We’ve all been there. If we’re feeling stressed after a hard day at work or down in the dumps after an argument with a loved one, hitting the biscuit jar or opening a packet of crisps is often the easy option to make yourself feel better fast. However, while emotional or stress eating might seem like a quick way to deal with negative emotions, it’s ultimately self-defeating and could actually leave you feeling worse. Instead, try some of these simple, quick-fix techniques from the experts to change your mindset and create a healthier, long-lasting and positive attitude to eating.
ARE YOU AN EMOTIONAL EATER?
Check off everything on this list that applies to you to find out if you are, then discover how to beat it
- • Do you eat when you’re not hungry?
- • Do you feel powerless or out of control around food?
- • Do you eat to feel better when you are sad, anxious or angry?
- • Do you reward yourself with food?
- • Does food make you feel safe?
- • Do you often eat until you’ve stuffed yourself silly?
In hypnotherapy there’s a technique whereby you imagine eating a whole cake or pizza, explains hypnotherapist and nutritionist Chloe Brotheridge (easywaytochange.co.uk). “When we visualise something, the same areas of the brain are being utilised as if the experience were happening for real. It can be a way of tricking your brain into getting some of the rewards of having eating the item, without actually eating it.” To get the most of the visualisation, use all of your senses – what do you see, feel, taste, smell and hear? Imagine the feeling of chewing and swallowing, the flavours and textures. Wait 10 minutes and re-evaluate your hunger – your cravings should have vanished!
“Grounding techniques are a powerful way to support yourself through heavy emotional times,” says psychologist Susan Albers, author of 50 Ways to Soothe Yourself Without Food (£14.99, New Harbinger). “They help to bring you back to the present moment, preventing you from being swept away by your feelings and resorting to mindless eating.” A quick and easy grounding tip is to flip through a magazine or book, choose a passage and then read it backwards to yourself. Start with the last word in the passage and continue until you reach the very first word. Do this with two more passages.
KEEP A MOOD DIARY
“Keeping notes of what you eat and drink in a food and mood diary every day can really help you to focus on what’s working for you and to identify any unhelpful habits and potential areas for change,” explains Kimberly Hoskins, cognitive behavioural therapy specialist and LighterLife counsellor (lighterlife.com). “For a few minutes each day, identify the situations, thoughts and feelings linked for using food for reasons other than physical hunger. This can help you to develop alternative ways for dealing with these circumstances.”
“Emotional Freedom Technique (known as EFT or tapping) is a form of ‘psychological acupressure’ that can help combat negative behavioural patterns such as overeating, explains spiritual healer Gail Love Schock. “Instead of needles, you use fingertips to gently tap various points across the head, face and upper body while repeating a different phrase at each tapping point, starting for example with ‘even though I want to emotionally eat, I deeply and completely love and accept myself’, to bring negative emotions to the surface so you can dispel them for good. To do this, in sequence first tap the ‘karate chop point’ at the side of hand in between the base of your little finger and wrist, then your eyebrow, the side of the same eye, under your eye, under your nose, your chin, your collarbone, under your arm and the top of your head. Tap through each point four times repeating your chosen phrases. Do this everyday for between 21 and 40 days and release yourself from emotional eating once and for all.”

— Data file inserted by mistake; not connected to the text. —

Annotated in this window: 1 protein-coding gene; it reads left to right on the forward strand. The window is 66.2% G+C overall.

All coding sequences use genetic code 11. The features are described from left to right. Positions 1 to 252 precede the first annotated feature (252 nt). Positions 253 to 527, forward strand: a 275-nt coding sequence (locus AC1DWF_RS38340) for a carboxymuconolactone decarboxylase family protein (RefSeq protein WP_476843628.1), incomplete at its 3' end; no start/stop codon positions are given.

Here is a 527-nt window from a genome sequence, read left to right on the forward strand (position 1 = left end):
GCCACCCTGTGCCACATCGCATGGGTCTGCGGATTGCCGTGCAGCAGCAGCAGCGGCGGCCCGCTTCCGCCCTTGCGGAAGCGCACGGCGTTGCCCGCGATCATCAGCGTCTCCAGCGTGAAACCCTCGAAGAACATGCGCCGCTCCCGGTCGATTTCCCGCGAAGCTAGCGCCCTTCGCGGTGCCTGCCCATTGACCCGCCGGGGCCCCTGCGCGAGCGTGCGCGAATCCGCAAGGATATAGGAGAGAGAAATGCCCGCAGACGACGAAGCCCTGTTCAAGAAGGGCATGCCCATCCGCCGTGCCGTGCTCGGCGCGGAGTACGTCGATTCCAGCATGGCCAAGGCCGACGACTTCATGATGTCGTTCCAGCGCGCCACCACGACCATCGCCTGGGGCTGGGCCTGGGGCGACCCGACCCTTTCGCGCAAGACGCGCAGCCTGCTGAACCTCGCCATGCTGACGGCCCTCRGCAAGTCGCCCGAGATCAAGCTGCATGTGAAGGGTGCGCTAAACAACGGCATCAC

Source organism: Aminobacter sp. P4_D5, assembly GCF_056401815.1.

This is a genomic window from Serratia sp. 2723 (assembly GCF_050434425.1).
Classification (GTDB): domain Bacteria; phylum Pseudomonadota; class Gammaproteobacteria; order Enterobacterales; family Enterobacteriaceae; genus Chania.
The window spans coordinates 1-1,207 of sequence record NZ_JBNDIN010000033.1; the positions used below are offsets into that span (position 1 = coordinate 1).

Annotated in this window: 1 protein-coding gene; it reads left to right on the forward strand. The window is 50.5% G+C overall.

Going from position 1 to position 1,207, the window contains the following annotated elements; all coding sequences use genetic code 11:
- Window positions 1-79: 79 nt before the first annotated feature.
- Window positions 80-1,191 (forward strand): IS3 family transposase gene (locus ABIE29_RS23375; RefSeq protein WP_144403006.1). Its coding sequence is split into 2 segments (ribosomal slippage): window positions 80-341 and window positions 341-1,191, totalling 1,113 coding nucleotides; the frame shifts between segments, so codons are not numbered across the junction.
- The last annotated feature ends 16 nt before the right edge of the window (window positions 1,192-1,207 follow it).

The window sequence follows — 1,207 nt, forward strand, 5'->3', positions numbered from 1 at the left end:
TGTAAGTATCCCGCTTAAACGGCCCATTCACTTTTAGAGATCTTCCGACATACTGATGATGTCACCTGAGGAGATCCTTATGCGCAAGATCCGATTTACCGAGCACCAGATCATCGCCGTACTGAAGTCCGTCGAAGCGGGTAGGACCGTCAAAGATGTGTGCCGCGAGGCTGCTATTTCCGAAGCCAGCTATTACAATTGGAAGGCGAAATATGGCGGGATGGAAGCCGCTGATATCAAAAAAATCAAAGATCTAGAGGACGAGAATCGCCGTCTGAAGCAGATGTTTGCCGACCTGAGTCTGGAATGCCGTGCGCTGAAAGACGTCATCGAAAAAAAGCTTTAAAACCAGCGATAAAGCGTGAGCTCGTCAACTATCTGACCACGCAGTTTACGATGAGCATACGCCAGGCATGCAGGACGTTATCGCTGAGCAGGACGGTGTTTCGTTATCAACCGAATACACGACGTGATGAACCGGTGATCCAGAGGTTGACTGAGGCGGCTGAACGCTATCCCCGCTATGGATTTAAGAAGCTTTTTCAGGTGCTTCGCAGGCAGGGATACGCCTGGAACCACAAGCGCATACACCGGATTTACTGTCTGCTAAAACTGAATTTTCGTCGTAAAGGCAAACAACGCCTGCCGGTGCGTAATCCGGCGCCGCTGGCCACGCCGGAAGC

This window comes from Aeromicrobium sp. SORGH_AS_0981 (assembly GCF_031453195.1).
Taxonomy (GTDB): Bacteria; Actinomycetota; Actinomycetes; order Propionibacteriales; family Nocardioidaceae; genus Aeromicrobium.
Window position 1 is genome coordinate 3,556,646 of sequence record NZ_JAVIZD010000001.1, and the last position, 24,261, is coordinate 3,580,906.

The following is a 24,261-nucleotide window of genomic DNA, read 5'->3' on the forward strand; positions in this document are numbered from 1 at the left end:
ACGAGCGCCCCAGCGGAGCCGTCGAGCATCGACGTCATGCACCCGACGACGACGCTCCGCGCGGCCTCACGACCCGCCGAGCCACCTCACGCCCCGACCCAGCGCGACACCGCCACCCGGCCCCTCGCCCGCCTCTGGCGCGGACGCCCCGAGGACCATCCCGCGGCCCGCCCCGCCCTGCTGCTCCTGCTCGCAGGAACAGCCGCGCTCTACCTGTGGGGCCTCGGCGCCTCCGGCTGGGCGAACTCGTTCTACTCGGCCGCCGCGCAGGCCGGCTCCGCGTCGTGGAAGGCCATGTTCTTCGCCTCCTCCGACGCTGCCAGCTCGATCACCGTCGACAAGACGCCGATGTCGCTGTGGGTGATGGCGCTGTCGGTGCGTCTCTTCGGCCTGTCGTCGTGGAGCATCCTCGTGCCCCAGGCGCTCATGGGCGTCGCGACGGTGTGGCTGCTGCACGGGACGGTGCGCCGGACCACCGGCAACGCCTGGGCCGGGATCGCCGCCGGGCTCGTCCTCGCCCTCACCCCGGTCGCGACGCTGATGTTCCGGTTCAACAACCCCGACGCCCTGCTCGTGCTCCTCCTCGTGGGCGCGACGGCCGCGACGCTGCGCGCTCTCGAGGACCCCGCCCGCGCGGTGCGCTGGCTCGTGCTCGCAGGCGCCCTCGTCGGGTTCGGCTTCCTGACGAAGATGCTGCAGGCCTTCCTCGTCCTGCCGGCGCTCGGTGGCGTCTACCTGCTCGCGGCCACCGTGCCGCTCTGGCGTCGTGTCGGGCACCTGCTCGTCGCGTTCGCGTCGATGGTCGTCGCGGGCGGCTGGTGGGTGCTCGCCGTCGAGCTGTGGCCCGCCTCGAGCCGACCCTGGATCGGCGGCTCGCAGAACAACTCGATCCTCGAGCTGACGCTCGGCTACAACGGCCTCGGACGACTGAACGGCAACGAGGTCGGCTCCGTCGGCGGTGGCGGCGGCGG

TUNE IN TO YOUR BODY
“For a few minutes every day, check in with your body and notice how it’s feeling and what it really needs,” says Lisa Roukin, healthy eating expert and author (myrelationshipwithfood.com). “Your body will need different foods and nutrients at different times of the day and also at different times of the month. Become clear that you are eating because you need nourishment rather than snacking for comfort or to avoid certain feelings. The more you check in with this, the easier it will be to differentiate between hunger and habit.”
4 REASONS YOU MIGHT BE OVEREATING
Take steps to banish compulsive eating by understanding your triggers
- You’re physically drained
If you let yourself get too tired or too hungry, it sends strong messages to your brain to eat. Not only that, but it also leaves you vulnerable to cravings or urges, so make sure you’re getting enough rest.
- You find it hard to deal with difficult emotions
We often try to avoid negative emotions such as anger, boredom and resentment by finding distractions such as eating. Learn to accept and tolerate challenging feelings and remind yourself that they will pass.
- You have a negative body image
Hating your body is one of the biggest factors when it comes to emotional eating. Learning to love it with all its imperfections and appreciate it for the great job it does is one of the key steps to curbing your cravings.
- You see food as your only pleasure
Seeing food as a reward after a difficult day can lead to the wrong associations. While a family-sized pack of crisps might do the trick temporarily, going for a stressbusting run or cranking up your favourite music and dancing around the sitting room will have a much more lasting – and positive – effect!